Mississippi Selected for $1 Million Planning Grant to Implement Certified Community Behavioral Health Clinics
Mississippi is one of 15 states that has received a $1 million Certified Community Behavioral Health Clinic (CCBHC) planning grant that aims to transform mental health and substance use treatment across the country by providing sustainable funding for robust community treatment services.
A CCBHC is required to provide an array of behavioral health services and to serve anyone who requests care for mental health needs or substance use disorder, regardless of the ability to pay. Mississippi’s goal in receiving this planning grant is to transition the statewide network of Community Mental Health Centers (CMHCs) to the CCBHC model of integrated care that provides people with care coordination and support in behavioral health care, physical health care, social services, and more.
“CCBHCs are required to provide nine distinct services, ranging from crisis services and risk assessments to outpatient services and peer support,” Mississippi Department of Mental Health Executive Director Wendy Bailey said. “Our state’s Community Mental Health Centers already provide all of those services. The groundwork is already in place to build CCBHCs and better improve access to and delivery of community-based behavioral health services.”
The CCBHC model will help address several issues identified as creating gaps or barriers to care in Mississippi, particularly those around the cost of care, which can affect everything from someone’s willingness to seek services, operations at service providers, and workforce availability.
According to the Mississippi Association of Community Mental Health Centers, the state’s CMHCs served approximately 102,634 individuals in 2020, but each year, they provide approximately $30 million in uncompensated or undercompensated care. Certifying them as CCBHCs will establish sustainable funding for additional investment in quality, evidence-based mental health and substance use services. The cost-based reimbursement made available through the CCBHC model will also allow the state to offer more competitive wages that can aid in alleviating workforce shortages.
Phaedre Cole, President of the Mississippi Association of Community Mental Health Centers and Executive Director of the Region 6 CMHC, Life Help, said the CCBHC model is quickly becoming the gold standard for the delivery of mental health and substance use disorder services. She noted that it addresses decades-old challenges that have led to nationwide issues in providing access to quality, data-driven mental health care in the community.
“Just like the rural hospitals across the state, the CMHCs are struggling with workforce shortages and long-term financial viability. Through enhanced reimbursements, the CCBHC model stands to address both of these issues while also holding CMHCs accountable for quality outcomes.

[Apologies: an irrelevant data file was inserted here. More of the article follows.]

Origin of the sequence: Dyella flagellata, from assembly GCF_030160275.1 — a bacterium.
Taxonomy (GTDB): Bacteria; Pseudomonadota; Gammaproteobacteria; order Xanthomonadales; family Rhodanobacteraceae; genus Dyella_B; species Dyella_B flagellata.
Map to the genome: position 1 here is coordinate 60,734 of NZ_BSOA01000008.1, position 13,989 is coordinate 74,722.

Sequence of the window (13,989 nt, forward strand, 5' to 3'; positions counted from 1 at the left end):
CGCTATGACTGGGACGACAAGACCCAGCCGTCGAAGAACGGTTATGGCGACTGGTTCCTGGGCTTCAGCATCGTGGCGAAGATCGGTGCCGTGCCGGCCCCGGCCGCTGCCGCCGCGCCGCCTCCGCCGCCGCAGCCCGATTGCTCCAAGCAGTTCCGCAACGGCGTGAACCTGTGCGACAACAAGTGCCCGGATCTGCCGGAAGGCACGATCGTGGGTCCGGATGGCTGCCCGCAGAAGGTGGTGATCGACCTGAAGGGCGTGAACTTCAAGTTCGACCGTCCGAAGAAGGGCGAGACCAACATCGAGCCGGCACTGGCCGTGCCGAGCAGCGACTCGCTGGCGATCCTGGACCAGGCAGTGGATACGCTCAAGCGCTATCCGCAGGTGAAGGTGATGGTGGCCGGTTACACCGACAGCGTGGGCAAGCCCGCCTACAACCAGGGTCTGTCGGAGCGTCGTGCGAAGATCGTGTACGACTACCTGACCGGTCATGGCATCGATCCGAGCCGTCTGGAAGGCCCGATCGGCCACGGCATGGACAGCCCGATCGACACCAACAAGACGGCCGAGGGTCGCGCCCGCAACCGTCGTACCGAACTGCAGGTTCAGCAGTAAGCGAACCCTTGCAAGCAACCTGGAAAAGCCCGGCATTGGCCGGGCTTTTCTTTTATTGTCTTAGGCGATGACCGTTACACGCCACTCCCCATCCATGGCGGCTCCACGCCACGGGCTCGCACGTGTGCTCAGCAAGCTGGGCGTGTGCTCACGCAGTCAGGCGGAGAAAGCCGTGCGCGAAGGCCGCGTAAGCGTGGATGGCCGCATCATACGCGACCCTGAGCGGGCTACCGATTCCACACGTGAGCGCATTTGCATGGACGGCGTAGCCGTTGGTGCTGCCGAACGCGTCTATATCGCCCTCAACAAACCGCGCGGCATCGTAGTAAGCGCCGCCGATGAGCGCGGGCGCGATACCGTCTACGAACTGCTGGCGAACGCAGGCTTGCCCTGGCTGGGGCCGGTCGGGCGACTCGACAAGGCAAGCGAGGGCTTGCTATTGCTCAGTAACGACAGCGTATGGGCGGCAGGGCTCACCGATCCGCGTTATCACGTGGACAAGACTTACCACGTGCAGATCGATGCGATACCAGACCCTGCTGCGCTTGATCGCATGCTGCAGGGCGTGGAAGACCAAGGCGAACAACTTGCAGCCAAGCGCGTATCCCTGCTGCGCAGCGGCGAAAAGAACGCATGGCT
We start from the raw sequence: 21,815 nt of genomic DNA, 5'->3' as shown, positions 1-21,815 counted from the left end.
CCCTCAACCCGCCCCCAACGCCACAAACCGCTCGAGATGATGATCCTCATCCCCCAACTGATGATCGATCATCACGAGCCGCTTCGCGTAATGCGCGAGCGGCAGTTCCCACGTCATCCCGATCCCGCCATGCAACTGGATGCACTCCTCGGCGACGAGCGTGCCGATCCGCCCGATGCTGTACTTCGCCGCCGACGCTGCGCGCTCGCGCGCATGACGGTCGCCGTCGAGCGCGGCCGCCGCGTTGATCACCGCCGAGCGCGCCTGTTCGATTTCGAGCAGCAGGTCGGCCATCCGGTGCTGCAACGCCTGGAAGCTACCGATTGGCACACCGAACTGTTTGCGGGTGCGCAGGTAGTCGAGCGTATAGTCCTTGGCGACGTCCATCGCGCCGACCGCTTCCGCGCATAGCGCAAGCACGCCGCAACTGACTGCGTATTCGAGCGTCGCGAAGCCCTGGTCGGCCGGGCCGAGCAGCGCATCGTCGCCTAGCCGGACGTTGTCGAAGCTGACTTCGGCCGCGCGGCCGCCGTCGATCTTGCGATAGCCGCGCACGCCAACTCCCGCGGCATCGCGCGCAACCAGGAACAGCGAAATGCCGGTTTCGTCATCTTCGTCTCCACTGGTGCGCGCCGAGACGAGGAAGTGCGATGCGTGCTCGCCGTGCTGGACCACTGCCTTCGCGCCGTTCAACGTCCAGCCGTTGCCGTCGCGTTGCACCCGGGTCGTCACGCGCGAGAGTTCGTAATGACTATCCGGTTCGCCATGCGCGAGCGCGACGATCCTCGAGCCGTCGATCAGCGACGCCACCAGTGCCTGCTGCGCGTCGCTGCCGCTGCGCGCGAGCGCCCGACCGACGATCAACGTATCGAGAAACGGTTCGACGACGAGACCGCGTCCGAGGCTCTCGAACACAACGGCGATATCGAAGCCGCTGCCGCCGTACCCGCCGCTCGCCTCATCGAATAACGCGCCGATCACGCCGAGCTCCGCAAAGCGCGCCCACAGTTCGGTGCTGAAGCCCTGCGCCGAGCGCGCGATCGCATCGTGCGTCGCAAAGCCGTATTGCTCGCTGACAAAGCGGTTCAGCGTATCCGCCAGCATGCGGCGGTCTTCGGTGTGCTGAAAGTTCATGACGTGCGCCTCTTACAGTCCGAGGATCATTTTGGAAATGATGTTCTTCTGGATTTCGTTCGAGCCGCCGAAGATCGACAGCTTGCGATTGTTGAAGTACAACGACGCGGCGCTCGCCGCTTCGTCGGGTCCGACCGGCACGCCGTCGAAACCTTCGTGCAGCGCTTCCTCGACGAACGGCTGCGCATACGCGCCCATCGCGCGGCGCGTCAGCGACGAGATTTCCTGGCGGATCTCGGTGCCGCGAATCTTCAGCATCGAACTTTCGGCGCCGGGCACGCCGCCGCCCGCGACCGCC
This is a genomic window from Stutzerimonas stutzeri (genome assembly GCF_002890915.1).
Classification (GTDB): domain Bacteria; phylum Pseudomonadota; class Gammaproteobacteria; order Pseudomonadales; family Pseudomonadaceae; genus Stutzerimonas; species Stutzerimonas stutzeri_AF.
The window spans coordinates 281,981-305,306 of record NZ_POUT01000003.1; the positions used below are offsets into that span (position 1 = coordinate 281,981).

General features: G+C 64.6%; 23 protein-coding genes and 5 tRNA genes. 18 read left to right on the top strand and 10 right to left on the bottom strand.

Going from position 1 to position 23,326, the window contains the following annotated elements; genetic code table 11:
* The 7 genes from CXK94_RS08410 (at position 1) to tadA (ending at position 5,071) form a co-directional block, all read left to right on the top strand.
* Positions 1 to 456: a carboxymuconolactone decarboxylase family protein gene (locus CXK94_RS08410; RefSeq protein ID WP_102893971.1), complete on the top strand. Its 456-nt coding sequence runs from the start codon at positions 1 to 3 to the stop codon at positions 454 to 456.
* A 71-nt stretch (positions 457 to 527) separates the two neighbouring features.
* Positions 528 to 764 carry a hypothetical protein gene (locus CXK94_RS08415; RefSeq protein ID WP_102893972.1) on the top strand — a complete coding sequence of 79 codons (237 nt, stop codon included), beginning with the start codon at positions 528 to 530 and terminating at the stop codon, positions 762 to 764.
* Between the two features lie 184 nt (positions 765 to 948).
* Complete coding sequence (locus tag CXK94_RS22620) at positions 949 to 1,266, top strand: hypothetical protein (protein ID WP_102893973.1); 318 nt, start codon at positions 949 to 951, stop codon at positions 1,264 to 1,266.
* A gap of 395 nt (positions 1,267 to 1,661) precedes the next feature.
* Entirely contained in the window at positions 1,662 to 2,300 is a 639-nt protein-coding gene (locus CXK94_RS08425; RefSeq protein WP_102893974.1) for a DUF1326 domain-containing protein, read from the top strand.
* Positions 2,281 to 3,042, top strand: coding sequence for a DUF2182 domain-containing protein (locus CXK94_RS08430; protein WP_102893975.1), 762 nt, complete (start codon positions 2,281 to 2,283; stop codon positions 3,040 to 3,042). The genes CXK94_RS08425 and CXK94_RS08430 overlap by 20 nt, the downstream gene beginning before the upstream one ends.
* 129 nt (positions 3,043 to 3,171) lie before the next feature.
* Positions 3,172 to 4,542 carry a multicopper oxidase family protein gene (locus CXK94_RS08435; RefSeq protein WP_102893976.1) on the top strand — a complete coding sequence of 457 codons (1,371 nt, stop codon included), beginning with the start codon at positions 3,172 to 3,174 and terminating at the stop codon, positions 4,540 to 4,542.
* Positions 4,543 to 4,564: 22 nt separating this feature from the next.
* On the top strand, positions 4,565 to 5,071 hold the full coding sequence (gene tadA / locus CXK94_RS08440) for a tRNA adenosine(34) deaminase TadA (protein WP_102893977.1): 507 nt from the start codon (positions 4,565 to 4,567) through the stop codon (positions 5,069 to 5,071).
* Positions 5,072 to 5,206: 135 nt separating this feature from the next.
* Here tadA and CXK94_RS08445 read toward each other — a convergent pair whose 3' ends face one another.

“It is a win for the state, providers, and most importantly, the thousands of individuals and families struggling with mental health and substance use disorders.”
Six of Mississippi’s 12 CMHCs are already recipients of CCBHC Expansion grants from the Substance Abuse and Mental Health Services Administration (SAMHSA), the federal agency that leads public health efforts regarding behavioral health in the nation. Those recipients are Regions 2, 3, 8, 9, 11, and 14.
The newly announced funding from SAMHSA provides $1 million for a 12-month planning process. DMH has selected two specific CMHCs to participate in this planning period. Region 6, located in the Delta region, and Region 14, in the Gulf Coast region, both have experience providing comprehensive behavioral health services and have high levels of need in their service areas. During this period, Mississippi will transition its current CMHC certification criteria to align with the CCBHC certification criteria, with Region 6 and Region 14 piloting the certification process. This transition will also include a close partnership with the Mississippi Division of Medicaid regarding the payment structure component of the CCBHC model.
The planning period will also include stakeholder engagement with consumers of mental health services, including youth, family members, and community leaders, to provide input on a customizable approach to care that maximizes the state’s resources and increases responsiveness to local and regional needs.
“We are extremely excited about implementing the CCBHC model in Mississippi and the possibilities it holds for providing mental health and substance use services in our state,” Bailey said. “We’re looking forward to working with Region 6 and Region 14 as we work to develop this transformative model of care in our state.”